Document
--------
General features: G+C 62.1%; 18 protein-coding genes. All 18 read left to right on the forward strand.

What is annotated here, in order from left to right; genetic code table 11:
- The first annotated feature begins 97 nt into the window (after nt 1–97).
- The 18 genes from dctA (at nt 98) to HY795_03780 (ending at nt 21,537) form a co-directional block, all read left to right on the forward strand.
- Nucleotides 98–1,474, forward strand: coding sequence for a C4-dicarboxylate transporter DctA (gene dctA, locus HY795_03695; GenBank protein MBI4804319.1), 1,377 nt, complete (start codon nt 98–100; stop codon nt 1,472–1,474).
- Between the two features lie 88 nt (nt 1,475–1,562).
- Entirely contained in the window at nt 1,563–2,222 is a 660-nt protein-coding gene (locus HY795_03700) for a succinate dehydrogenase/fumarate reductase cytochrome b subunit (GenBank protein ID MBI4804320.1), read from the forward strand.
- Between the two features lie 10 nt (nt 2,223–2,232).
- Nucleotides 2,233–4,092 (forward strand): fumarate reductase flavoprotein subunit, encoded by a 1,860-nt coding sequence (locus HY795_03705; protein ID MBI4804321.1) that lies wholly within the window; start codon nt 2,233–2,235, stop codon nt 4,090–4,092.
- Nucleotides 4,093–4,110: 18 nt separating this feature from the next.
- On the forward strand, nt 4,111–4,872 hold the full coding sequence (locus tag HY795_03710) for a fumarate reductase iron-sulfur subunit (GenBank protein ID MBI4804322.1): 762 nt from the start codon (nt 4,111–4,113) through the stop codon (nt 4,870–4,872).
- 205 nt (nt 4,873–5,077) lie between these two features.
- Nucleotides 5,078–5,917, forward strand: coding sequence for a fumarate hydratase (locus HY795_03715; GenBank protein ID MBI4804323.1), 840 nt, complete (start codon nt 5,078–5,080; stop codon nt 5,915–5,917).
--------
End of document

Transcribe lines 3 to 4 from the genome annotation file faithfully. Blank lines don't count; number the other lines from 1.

- The first annotated feature begins 97 nt into the window (after nt 1–97).
- The 18 genes from dctA (at nt 98) to HY795_03780 (ending at nt 21,537) form a co-directional block, all read left to right on the forward strand.